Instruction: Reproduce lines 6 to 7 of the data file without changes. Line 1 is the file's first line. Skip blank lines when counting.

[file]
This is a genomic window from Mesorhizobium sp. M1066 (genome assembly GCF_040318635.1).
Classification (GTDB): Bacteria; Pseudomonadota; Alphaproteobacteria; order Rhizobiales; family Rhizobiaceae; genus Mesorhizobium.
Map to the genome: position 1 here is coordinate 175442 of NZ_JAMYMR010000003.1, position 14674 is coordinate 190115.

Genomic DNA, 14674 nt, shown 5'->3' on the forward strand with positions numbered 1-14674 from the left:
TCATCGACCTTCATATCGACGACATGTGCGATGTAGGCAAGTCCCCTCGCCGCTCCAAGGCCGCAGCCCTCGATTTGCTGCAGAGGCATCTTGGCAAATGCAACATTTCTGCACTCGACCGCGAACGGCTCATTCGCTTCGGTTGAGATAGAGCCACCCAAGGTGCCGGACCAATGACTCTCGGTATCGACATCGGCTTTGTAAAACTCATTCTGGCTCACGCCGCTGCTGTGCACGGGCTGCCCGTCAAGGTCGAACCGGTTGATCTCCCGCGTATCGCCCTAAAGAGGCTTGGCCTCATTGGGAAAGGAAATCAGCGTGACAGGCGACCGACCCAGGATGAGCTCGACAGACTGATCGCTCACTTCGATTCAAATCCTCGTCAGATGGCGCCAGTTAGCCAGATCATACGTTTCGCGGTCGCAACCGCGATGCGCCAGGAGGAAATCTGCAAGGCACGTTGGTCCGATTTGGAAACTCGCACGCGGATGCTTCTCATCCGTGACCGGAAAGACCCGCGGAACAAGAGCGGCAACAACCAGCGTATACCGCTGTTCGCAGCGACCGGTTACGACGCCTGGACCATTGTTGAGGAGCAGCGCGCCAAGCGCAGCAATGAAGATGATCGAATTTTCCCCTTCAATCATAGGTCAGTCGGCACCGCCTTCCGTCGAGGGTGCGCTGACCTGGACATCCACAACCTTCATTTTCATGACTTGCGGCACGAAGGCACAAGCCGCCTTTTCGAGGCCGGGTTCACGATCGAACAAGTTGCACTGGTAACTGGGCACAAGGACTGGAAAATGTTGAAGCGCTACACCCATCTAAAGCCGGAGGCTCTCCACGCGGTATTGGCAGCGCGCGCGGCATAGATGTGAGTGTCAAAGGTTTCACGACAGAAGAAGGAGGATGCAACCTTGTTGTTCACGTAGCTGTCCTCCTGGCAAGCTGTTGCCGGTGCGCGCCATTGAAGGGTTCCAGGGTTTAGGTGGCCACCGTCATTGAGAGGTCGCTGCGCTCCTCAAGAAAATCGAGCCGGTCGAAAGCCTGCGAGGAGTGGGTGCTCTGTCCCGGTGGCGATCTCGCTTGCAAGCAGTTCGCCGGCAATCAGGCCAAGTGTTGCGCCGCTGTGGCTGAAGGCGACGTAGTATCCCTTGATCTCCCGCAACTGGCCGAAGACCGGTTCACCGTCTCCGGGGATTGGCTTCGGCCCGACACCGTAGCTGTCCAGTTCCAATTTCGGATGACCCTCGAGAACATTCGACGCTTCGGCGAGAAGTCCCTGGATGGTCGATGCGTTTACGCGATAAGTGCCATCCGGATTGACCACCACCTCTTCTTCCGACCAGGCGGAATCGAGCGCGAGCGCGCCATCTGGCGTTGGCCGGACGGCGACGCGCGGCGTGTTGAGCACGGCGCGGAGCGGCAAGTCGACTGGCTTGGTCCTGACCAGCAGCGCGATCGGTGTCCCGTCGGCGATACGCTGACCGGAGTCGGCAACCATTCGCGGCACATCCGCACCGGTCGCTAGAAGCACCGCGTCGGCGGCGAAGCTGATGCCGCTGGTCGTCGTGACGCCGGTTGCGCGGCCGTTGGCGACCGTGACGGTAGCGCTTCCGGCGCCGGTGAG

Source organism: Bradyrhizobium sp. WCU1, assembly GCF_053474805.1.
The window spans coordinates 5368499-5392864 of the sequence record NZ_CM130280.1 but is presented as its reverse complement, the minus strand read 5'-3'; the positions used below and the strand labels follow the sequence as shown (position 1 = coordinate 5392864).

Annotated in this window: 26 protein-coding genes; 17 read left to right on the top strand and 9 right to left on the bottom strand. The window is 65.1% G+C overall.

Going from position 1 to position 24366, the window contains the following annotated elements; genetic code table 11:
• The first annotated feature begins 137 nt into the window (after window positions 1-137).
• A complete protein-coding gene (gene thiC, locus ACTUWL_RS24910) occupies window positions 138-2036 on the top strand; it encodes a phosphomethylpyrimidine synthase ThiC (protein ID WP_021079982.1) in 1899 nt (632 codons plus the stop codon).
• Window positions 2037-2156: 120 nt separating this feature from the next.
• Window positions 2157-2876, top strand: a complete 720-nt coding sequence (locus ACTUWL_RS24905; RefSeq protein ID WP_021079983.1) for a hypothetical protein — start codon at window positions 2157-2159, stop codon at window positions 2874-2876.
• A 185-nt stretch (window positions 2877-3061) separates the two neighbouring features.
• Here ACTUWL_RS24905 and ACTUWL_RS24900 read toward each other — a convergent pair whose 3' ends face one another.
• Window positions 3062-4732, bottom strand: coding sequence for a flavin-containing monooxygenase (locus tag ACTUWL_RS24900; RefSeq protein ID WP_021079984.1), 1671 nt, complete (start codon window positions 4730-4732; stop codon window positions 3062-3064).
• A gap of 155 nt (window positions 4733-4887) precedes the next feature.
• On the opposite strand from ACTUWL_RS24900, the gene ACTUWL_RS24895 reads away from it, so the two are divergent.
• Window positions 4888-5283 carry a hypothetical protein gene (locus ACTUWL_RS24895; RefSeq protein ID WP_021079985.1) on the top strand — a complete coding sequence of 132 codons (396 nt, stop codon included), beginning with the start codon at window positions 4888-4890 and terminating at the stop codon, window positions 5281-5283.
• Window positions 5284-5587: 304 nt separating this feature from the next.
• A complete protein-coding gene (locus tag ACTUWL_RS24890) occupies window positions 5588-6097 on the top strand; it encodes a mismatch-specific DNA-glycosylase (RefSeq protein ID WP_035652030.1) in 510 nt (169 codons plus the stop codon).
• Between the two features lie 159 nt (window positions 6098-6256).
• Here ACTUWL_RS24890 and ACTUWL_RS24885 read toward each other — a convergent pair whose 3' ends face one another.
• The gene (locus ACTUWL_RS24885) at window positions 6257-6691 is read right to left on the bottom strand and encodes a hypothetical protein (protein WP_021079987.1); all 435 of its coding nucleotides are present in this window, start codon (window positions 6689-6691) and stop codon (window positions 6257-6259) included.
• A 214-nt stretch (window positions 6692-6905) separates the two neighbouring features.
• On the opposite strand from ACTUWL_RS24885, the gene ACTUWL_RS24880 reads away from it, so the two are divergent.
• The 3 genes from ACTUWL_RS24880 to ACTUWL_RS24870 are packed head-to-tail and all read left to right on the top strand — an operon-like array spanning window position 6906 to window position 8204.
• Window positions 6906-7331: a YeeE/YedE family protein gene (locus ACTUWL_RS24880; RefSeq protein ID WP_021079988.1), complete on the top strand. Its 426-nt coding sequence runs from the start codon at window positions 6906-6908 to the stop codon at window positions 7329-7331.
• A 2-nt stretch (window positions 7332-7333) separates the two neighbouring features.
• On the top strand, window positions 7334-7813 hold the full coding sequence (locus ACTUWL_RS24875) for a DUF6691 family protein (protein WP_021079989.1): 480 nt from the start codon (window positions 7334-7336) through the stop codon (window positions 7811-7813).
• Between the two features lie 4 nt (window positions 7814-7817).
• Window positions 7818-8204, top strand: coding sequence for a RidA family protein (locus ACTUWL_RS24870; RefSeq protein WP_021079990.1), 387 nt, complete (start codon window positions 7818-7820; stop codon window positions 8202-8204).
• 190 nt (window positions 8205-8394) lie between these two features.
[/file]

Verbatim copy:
Source organism: Bradyrhizobium sp. WCU1, assembly GCF_053474805.1.
The window spans coordinates 5368499-5392864 of the sequence record NZ_CM130280.1 but is presented as its reverse complement, the minus strand read 5'-3'; the positions used below and the strand labels follow the sequence as shown (position 1 = coordinate 5392864).